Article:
National Endowment for the Humanities Grants UMD Libraries $250K to Digitize Historic Newspapers

National Endowment for the Humanities Grants UMD Libraries $250K to Digitize Historic Newspapers

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The University of Maryland Libraries received a grant of $250,000 from theNational Endowment for the Humanities (NEH) to extend its successful project to digitize historic Maryland newspapers.

Front page of Maryland Free Press (Hagerstown, Md., November 21, 1862) featuring an account of General George McClellan’s farewell to his soldiers after he was removed from command of the Union Armies. The masthead reads “Common consent is the only legitimate basis of government.”

The grant was one of only 14 awarded through the NEH’s National Digital Newspaper Program, which grants funds to make the nation's historic newspapers broadly and freely accessible. This is the third such grant the University Libraries have received to support this effort.

Since being awarded its first NEH newspaper grant in 2012, the University of Maryland Libraries have digitized more than 200,000 pages from Baltimore, Hagerstown and Cumberland newspapers, with efforts well under way to represent every region of Maryland. The project has received a total of $865,000 from the NEH.

Project leaders plan to digitize approximately 100,000 newspaper pages over a two-year period. 

Published between 1690 and 1963, the newspapers reflect the political, economic and cultural history of Maryland.  One noteworthy example is the Frostburg Mining Journal, a prominent union publication from western Maryland.

Advertisement for “The Wonder Car” featuring what “any sane man wants when he buys an automobile:” a promise to take him anywhere and bring him back. Cost for the automobile (without electric starter) was $695.  (The Democratic advocate, Westminster, Md., April 20, 1915.)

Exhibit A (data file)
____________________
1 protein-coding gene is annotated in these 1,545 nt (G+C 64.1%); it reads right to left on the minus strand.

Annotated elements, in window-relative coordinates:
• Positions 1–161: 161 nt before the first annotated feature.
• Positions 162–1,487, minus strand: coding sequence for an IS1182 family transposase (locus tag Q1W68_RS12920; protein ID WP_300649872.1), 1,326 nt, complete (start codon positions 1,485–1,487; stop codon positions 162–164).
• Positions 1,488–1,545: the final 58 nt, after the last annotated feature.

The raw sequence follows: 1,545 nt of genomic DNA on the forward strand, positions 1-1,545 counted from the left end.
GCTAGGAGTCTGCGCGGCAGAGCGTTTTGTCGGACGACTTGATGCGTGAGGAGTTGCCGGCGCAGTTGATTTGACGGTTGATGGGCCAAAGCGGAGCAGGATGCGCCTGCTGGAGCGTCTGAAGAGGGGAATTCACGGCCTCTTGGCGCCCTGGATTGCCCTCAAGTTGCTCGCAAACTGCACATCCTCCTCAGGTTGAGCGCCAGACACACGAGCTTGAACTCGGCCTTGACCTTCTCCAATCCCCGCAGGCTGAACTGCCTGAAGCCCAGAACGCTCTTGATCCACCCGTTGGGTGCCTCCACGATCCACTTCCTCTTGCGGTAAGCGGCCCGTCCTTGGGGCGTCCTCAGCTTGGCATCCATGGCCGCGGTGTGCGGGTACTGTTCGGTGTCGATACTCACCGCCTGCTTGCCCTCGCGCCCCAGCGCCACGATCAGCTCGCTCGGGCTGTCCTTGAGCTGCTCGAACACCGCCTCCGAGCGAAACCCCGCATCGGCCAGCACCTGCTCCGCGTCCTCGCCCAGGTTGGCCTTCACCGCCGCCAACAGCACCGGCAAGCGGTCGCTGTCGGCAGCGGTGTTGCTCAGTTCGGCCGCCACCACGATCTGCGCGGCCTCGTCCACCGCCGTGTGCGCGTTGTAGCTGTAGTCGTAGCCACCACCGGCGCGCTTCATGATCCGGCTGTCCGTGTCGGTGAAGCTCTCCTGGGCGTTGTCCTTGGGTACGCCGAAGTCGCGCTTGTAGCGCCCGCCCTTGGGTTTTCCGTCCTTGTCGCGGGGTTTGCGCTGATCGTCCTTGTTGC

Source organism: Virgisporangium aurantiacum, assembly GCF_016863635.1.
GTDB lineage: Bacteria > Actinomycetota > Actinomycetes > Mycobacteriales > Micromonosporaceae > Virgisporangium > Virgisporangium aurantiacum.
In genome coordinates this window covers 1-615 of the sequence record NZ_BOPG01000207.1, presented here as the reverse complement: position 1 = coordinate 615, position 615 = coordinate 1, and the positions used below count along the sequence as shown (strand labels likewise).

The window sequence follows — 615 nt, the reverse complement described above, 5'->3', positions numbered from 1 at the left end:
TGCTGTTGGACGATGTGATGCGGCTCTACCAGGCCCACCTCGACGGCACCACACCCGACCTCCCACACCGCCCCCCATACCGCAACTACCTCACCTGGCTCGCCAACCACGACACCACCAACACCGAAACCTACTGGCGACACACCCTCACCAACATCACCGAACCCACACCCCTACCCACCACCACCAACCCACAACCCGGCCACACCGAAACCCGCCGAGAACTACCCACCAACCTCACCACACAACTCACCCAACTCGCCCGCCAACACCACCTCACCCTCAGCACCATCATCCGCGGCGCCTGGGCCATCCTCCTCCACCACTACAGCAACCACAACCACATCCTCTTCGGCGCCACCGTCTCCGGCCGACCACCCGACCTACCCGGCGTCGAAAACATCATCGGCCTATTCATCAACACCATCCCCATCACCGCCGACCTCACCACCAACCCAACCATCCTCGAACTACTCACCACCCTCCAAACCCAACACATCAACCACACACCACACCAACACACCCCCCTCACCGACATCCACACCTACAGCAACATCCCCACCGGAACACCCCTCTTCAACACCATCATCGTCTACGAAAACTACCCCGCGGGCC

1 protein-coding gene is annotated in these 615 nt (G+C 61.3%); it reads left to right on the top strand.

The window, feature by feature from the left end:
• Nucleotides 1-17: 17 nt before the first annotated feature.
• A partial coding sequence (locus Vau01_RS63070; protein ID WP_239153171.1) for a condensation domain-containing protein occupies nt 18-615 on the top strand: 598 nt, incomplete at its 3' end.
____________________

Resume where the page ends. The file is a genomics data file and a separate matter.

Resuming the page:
“Support of this program is especially meaningful because it points to a partnership with the Maryland State Archives and Frostburg State University, both of which are providing access to either the newspapers themselves or microfilm copies,” saidBabak Hamidzadeh, Dean of University Libraries. “Together we are able to expand access to these historic documents citizens of the state and researchers around the world.” 

The newspaper project reflects Hamidzadeh’s efforts to showcase the technical know-how of the University Libraries, which are home to information managers, programmers, systems analysts and digitization experts.

“Ongoing support from NEH parallels the increased growth of our digitization program,” said Robin Pike, who manages the digitization and conversion operations throughout the University Libraries. “It is an honor to receive the third grant from this major federal granting agency. We’ve demonstrated that we have the expertise and capacity to continue expanding this project.”

Pike’s staff, sometimes in concert with external vendors, digitize numerous formats including books, posters, archival manuscripts, photographs, slides, negatives and audiovisual media, such as the Liz Lerman Dance Exchange video collection and UMD football films.

The National Digital Newspaper Program, a partnership between NEH and Library of Congress, is a long-term effort to develop an internet-based, searchable database of U.S. newspapers. The Maryland newspapers are added to a growing collection of more than 10 million digitized newspaper pages freely available to the public at Chronicling America

 

August 18, 2016


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